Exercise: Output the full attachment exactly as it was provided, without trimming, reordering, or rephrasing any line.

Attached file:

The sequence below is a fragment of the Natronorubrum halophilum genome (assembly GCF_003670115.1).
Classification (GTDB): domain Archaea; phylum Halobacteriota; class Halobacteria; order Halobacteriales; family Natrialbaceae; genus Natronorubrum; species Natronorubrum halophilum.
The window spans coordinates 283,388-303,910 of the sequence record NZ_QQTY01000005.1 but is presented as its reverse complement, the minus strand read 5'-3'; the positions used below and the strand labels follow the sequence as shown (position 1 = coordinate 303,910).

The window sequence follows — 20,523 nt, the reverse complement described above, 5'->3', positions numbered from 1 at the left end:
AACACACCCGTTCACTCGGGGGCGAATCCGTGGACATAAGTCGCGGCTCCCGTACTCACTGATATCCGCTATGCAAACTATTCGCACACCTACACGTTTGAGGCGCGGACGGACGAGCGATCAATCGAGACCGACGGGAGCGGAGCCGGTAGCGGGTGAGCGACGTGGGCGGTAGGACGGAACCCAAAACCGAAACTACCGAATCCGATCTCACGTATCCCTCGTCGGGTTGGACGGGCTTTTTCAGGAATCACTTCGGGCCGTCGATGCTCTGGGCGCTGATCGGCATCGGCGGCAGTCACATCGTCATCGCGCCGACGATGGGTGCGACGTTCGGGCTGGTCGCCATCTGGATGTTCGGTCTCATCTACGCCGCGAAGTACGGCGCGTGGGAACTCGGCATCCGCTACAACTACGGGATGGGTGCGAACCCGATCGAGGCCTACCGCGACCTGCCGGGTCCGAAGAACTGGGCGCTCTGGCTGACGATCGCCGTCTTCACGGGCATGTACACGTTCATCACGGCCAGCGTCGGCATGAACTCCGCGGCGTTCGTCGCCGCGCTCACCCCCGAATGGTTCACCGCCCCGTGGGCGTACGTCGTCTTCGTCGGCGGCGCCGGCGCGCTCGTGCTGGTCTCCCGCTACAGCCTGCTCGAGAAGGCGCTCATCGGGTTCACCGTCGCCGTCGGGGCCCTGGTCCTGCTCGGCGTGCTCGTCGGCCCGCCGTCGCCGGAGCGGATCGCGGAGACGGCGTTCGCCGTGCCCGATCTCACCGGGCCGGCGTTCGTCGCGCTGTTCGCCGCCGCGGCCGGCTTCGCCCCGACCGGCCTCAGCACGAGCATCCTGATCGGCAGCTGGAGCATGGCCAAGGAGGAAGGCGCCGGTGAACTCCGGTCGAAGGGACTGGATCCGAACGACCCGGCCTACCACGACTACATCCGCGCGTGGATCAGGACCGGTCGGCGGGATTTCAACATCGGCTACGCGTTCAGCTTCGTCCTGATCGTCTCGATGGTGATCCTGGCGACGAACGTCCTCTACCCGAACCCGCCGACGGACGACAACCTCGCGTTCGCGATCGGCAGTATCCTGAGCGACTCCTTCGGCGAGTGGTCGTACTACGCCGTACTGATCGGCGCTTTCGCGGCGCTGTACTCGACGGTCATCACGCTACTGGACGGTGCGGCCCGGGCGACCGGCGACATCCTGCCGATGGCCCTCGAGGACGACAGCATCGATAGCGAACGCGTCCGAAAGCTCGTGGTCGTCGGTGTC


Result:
The sequence below is a fragment of the Natronorubrum halophilum genome (assembly GCF_003670115.1).
Classification (GTDB): domain Archaea; phylum Halobacteriota; class Halobacteria; order Halobacteriales; family Natrialbaceae; genus Natronorubrum; species Natronorubrum halophilum.
The window spans coordinates 283,388-303,910 of the sequence record NZ_QQTY01000005.1 but is presented as its reverse complement, the minus strand read 5'-3'; the positions used below and the strand labels follow the sequence as shown (position 1 = coordinate 303,910).

The window sequence follows — 20,523 nt, the reverse complement described above, 5'->3', positions numbered from 1 at the left end:
AACACACCCGTTCACTCGGGGGCGAATCCGTGGACATAAGTCGCGGCTCCCGTACTCACTGATATCCGCTATGCAAACTATTCGCACACCTACACGTTTGAGGCGCGGACGGACGAGCGATCAATCGAGACCGACGGGAGCGGAGCCGGTAGCGGGTGAGCGACGTGGGCGGTAGGACGGAACCCAAAACCGAAACTACCGAATCCGATCTCACGTATCCCTCGTCGGGTTGGACGGGCTTTTTCAGGAATCACTTCGGGCCGTCGATGCTCTGGGCGCTGATCGGCATCGGCGGCAGTCACATCGTCATCGCGCCGACGATGGGTGCGACGTTCGGGCTGGTCGCCATCTGGATGTTCGGTCTCATCTACGCCGCGAAGTACGGCGCGTGGGAACTCGGCATCCGCTACAACTACGGGATGGGTGCGAACCCGATCGAGGCCTACCGCGACCTGCCGGGTCCGAAGAACTGGGCGCTCTGGCTGACGATCGCCGTCTTCACGGGCATGTACACGTTCATCACGGCCAGCGTCGGCATGAACTCCGCGGCGTTCGTCGCCGCGCTCACCCCCGAATGGTTCACCGCCCCGTGGGCGTACGTCGTCTTCGTCGGCGGCGCCGGCGCGCTCGTGCTGGTCTCCCGCTACAGCCTGCTCGAGAAGGCGCTCATCGGGTTCACCGTCGCCGTCGGGGCCCTGGTCCTGCTCGGCGTGCTCGTCGGCCCGCCGTCGCCGGAGCGGATCGCGGAGACGGCGTTCGCCGTGCCCGATCTCACCGGGCCGGCGTTCGTCGCGCTGTTCGCCGCCGCGGCCGGCTTCGCCCCGACCGGCCTCAGCACGAGCATCCTGATCGGCAGCTGGAGCATGGCCAAGGAGGAAGGCGCCGGTGAACTCCGGTCGAAGGGACTGGATCCGAACGACCCGGCCTACCACGACTACATCCGCGCGTGGATCAGGACCGGTCGGCGGGATTTCAACATCGGCTACGCGTTCAGCTTCGTCCTGATCGTCTCGATGGTGATCCTGGCGACGAACGTCCTCTACCCGAACCCGCCGACGGACGACAACCTCGCGTTCGCGATCGGCAGTATCCTGAGCGACTCCTTCGGCGAGTGGTCGTACTACGCCGTACTGATCGGCGCTTTCGCGGCGCTGTACTCGACGGTCATCACGCTACTGGACGGTGCGGCCCGGGCGACCGGCGACATCCTGCCGATGGCCCTCGAGGACGACAGCATCGATAGCGAACGCGTCCGAAAGCTCGTGGTCGTCGGTGTC